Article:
Not only are all three of today's films British in origin, they've also all got Film 4 money behind them. So, will the connection go even deeper, to the extent that Battle For Haditha will also start out strongly and then cock it up in the final reel? Happily, no.
In fact, Nick Broomfield has so much confidence in his film's climax that he gives it away in his opening caption: assuming you weren't previously aware of the story, of course. In November 2005, an American Marine was killed in the Iraqi city of Haditha when a roadside bomb went off. The Marines' response resulted in the deaths of 24 Iraqis and the injury of many more. Broomfield's film is a dramatisation of the events before, during and after: it follows the US platoon led by Corporal Ramirez (Elliot Ruiz), the insurgents who planted the bomb, and the Iraqis like Hiba (Yasmine Hanani) and her family who were caught up in the ensuing firefight.
Inevitably, with Battle For Haditha coming towards the end of the Festival and Redacted coming at the start, comparisons are going to be drawn between the two. Both films concentrate on a single incident in the Iraq War which shows the US Army in a bad light, looking at the facts from a variety of viewpoints. But where the technique in Redacted ended up distancing the viewer from the action, Broomfield uses his experience as a documentary filmmaker to draw you right in. It's the most cinematic of his films that I've seen, with an incredibly mobile camera that frequently has the viewer just one pace behind his fast-moving actors.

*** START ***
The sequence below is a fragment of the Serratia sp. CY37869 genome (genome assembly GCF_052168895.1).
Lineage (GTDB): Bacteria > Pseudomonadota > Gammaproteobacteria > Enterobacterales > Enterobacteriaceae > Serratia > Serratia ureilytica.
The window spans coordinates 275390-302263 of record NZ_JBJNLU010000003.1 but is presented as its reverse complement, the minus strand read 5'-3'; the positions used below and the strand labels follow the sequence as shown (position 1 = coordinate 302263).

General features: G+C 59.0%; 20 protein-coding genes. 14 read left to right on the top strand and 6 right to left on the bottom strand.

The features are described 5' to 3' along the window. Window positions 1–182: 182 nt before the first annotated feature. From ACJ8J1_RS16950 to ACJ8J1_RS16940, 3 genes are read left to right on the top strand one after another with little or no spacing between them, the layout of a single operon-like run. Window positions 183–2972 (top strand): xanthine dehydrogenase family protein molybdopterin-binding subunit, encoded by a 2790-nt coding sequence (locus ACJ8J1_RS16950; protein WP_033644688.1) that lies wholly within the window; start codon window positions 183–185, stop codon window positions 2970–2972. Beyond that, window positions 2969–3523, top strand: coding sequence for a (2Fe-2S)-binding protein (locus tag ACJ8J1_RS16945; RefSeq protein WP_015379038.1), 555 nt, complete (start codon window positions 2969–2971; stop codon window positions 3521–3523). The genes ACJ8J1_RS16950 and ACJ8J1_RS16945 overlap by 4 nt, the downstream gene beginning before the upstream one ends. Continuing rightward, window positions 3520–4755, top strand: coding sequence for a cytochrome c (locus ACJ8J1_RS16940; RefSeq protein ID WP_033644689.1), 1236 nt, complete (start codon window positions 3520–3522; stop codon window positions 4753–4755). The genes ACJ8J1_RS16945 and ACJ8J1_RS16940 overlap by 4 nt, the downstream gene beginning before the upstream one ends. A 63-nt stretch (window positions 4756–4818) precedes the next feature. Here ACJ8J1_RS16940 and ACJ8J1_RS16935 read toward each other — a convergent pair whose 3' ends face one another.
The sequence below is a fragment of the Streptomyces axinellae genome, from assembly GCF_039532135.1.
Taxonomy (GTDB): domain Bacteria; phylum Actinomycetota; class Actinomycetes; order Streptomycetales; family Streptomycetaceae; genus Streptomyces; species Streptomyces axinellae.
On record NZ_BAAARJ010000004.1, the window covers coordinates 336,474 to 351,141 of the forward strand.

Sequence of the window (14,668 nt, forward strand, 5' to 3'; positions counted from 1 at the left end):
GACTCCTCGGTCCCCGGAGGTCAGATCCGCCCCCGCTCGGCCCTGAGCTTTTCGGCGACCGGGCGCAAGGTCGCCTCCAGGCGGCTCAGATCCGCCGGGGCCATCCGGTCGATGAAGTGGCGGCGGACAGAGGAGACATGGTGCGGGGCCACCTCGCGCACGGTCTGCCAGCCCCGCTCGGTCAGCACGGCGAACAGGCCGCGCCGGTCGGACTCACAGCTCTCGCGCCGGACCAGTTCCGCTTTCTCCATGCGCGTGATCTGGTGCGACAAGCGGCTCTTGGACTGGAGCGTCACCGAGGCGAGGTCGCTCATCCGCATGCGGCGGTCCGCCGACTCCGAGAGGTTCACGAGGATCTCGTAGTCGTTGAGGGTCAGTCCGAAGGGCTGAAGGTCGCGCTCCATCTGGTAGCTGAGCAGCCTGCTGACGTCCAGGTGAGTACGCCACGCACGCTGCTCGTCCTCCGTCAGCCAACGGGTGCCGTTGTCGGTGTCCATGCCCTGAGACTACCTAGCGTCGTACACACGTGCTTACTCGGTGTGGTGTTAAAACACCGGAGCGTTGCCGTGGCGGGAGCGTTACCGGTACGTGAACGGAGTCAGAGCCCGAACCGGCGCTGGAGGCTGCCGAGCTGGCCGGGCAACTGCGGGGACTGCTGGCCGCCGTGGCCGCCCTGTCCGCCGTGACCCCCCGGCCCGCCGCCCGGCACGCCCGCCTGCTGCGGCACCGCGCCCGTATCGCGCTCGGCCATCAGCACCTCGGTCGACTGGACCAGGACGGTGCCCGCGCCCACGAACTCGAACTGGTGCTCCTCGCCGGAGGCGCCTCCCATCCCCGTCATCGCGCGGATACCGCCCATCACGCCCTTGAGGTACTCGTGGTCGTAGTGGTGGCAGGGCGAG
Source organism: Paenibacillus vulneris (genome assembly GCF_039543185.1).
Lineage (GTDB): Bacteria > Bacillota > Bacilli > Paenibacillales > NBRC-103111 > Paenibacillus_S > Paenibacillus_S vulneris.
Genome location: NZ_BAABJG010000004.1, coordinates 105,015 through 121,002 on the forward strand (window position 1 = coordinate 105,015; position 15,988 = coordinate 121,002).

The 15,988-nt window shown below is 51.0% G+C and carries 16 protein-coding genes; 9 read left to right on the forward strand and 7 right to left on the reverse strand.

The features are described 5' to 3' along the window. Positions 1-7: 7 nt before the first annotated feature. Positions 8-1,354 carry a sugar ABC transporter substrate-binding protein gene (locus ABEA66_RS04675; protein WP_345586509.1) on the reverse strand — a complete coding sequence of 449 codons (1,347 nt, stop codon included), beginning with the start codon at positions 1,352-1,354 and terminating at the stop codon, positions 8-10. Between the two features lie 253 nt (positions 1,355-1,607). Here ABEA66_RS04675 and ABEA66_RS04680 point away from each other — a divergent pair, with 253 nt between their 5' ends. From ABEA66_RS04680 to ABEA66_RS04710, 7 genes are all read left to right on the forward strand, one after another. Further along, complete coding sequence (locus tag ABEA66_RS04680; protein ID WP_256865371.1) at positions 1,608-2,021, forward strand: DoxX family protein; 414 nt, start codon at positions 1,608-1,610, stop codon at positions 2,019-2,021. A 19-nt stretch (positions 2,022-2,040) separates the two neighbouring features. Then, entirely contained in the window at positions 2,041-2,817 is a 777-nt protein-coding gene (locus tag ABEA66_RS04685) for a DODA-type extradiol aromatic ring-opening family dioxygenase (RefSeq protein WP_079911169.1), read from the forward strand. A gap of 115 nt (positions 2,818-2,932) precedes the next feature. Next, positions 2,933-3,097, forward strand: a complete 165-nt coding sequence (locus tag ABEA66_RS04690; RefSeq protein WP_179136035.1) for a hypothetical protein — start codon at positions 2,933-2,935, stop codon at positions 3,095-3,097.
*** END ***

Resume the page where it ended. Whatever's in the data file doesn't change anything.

As in Broomfield's previous film Ghosts, those actors are non-professionals with similar experiences to the characters in the story - in this case, former Marines and expat Iraqis living in Jordan (where this was filmed). I know a couple of people who found that this unskilled, semi-improvised approach didn't work for them on Ghosts - The Belated Birthday Girl is one of them, which is why she's currently on the other side of town watching footage of brain surgery. But here - possibly because a lot of Haditha is about reacting to circumstances that they're intimately familiar with - Broomfield's cast does just fine.